Referring now to the drawings for the purposes of illustrating the present preferred embodiments of the invention only and not for the purposes of limiting the same, the Figures illustrate embodiments of the present invention that may be used in connection with managing a plurality of wires/cables 18 attached to protector blocks 16 employed in the telecommunications industry. As the present Detailed Description proceeds, those of ordinary skill in the art will appreciate that the various embodiments of the present invention may be employed in a variety of settings and applications wherein it may be advantageous to support a plurality of wires, cables, flexible conduits, etc. in an orderly fashion. Thus, the scope of protection afforded to the various embodiments of the present invention should not be limited to use in connection with the protector bays employed in connection with various telecommunications applications. Furthermore, the various embodiments are described herein as being adapted for use with “cables”. As used herein, the term “cables” may refer to conductors covered with an insulating medium. The term “cables” may also refer to flexible mediums for supporting optical signals, i.e., fiber optic cables. The term “cables” may encompass flexible conduits used to transfer fluid or liquid mediums, etc. Thus, the present invention finds utility in the management of a variety of different flexible and non-flexible transfer mediums and thus, should not be limited solely to use with electrical cables and wires. As used herein, the term “framework” may encompass any structure that supports one or more components to which one or more “cables” are attached such as, but not limited to, junction boxes, electrical cabinets, electrical racks, ladder racks, valve racks, etc.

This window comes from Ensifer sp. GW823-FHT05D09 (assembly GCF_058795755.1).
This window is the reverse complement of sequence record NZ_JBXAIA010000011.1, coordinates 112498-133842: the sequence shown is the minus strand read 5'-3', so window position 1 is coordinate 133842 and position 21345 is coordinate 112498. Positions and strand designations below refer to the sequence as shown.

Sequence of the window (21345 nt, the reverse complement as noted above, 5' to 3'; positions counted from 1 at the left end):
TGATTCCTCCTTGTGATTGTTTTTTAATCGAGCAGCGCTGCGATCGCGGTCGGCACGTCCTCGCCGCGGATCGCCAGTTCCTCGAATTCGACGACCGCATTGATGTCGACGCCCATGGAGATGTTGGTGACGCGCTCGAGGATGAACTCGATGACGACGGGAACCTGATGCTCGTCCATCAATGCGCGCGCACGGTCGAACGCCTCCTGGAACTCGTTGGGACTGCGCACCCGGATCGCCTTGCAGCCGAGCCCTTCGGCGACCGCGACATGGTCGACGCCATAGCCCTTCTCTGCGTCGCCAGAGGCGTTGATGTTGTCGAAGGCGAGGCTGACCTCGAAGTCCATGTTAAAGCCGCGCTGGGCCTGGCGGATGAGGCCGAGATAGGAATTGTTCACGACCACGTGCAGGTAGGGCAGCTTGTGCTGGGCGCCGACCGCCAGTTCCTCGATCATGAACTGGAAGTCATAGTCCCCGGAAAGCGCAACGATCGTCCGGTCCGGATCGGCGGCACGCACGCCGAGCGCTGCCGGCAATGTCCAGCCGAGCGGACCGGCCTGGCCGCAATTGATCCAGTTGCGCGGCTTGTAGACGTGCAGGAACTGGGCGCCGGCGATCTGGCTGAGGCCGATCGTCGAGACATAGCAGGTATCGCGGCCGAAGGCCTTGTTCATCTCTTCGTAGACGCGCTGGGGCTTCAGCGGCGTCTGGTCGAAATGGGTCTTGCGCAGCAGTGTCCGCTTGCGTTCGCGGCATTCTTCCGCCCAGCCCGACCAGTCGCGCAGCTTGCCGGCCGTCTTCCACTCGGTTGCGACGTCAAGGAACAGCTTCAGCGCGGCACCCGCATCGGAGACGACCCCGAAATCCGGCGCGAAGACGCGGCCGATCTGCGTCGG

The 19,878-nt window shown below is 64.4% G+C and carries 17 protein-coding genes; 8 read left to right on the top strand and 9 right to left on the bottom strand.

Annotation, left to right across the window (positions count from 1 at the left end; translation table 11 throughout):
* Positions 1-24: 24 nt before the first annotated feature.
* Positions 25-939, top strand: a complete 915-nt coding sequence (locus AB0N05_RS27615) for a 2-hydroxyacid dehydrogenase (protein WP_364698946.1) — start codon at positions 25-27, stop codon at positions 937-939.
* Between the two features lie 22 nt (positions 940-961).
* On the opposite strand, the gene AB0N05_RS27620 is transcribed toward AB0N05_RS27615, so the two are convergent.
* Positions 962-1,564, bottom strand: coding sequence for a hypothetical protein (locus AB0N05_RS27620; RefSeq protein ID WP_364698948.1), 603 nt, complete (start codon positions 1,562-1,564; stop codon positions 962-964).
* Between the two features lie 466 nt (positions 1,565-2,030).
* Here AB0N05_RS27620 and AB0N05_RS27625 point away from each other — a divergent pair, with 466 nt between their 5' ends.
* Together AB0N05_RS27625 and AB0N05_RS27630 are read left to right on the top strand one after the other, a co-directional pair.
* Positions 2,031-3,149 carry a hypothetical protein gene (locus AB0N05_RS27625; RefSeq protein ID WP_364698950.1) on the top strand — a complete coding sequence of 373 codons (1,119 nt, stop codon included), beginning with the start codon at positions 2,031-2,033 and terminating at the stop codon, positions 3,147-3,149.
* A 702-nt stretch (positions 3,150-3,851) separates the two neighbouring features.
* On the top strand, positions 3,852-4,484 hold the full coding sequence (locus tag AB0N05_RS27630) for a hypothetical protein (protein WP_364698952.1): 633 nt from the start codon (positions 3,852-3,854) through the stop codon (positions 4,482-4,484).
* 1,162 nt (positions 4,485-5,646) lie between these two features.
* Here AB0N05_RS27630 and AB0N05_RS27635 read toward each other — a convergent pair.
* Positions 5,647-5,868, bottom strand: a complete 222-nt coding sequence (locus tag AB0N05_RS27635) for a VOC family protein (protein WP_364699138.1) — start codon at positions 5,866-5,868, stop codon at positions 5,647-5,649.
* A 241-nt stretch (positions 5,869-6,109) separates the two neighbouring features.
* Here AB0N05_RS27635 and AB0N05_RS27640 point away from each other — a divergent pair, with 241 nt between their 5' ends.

FIGS. 2-8, illustrate one embodiment of the present invention. As can be seen in those Figures, the cable management apparatus 20 includes an elongated support member 22 with a plurality of cable-receiving support members 40 attached thereto in spaced-apart relationship to each other. In the embodiment shown in FIGS. 2-8, the elongated support member 22 has a “T-shaped” cross-section. In one embodiment, the elongated support member 22 is fabricated from steel. However, the elongated support member 22 may be fabricated from a variety of different metals such as aluminum, stainless steel, etc. Furthermore, the elongated support member 22 may be fabricated from a polymer or plastic material.

The elongated support member 22 may be have a length that enables it to span the distance from a bottom portion of the framework 14 supporting the protector bays 12 as shown in FIG. 7 to a top portion of the framework 14. In that embodiment, for example, the elongated support member 22 is approximately 75 inches long. Those of ordinary skill in the art will of course appreciate, however, that the elongated support member 22 may be fabricated in essentially any length that is best suited for a particular application without departing from the spirit and scope of the present invention.